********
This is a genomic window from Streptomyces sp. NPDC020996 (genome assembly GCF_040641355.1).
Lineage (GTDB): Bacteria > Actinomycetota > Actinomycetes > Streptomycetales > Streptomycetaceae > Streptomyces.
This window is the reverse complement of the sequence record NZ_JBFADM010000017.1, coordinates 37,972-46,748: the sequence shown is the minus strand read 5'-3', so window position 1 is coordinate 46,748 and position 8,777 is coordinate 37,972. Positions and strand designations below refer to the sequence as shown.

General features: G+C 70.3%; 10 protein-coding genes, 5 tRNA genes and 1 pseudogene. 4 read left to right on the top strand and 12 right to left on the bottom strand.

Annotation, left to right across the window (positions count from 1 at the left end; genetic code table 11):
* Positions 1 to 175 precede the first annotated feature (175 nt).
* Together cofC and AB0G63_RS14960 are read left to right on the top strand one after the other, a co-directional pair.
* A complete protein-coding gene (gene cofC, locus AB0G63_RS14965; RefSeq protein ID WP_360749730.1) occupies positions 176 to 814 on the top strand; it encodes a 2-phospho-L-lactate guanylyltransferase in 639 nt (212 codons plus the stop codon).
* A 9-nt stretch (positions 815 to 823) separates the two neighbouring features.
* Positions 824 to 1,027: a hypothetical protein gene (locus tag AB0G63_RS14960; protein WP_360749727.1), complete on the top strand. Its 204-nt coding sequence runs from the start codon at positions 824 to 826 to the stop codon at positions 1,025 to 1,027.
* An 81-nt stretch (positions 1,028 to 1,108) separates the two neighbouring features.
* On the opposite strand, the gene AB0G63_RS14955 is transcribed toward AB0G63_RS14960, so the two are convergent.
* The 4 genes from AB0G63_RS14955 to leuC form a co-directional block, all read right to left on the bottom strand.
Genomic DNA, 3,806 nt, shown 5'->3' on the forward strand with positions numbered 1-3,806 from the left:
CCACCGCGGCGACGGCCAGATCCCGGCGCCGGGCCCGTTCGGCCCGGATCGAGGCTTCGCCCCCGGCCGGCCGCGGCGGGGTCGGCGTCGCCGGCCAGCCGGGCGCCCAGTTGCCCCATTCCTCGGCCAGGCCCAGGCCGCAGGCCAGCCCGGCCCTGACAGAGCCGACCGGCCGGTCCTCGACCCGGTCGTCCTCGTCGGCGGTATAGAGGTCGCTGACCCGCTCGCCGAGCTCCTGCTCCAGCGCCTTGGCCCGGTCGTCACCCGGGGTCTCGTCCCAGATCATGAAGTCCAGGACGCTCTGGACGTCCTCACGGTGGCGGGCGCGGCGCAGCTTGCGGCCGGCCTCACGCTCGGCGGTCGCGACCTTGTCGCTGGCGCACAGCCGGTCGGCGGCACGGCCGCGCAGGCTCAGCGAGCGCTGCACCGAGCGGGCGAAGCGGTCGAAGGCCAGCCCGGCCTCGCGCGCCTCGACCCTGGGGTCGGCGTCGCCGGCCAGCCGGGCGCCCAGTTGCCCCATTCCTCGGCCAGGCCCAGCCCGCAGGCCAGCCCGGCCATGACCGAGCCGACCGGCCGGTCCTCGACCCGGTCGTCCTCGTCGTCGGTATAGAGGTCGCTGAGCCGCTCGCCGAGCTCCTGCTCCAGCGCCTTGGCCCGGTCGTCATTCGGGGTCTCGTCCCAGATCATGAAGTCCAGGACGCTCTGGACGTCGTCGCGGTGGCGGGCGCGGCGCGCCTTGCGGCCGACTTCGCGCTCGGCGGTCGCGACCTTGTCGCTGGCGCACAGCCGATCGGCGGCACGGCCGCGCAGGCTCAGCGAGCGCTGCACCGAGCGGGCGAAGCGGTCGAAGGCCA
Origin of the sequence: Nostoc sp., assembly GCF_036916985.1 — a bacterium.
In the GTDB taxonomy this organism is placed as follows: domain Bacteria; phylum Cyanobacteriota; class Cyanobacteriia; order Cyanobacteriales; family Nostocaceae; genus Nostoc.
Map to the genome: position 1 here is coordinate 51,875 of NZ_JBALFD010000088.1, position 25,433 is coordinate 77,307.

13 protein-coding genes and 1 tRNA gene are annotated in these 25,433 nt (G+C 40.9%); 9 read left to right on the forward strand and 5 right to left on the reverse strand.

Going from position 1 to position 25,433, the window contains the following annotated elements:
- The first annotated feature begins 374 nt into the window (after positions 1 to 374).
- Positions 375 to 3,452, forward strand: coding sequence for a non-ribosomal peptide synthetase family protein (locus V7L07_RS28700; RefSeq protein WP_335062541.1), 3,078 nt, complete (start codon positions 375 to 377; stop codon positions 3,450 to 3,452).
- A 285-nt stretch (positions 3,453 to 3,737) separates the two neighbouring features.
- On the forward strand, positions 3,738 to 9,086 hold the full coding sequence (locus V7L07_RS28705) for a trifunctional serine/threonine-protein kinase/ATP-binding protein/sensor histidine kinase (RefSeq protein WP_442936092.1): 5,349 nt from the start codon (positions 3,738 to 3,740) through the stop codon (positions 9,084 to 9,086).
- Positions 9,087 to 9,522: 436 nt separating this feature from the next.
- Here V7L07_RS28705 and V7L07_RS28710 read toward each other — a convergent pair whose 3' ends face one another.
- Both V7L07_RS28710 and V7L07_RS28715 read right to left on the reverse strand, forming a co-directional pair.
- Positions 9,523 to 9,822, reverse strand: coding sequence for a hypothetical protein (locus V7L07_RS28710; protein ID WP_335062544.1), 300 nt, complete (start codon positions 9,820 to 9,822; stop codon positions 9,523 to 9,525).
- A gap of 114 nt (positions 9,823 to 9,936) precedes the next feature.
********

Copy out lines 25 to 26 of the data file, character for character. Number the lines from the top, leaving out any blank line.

- Positions 9,087 to 9,522: 436 nt separating this feature from the next.
- Here V7L07_RS28705 and V7L07_RS28710 read toward each other — a convergent pair whose 3' ends face one another.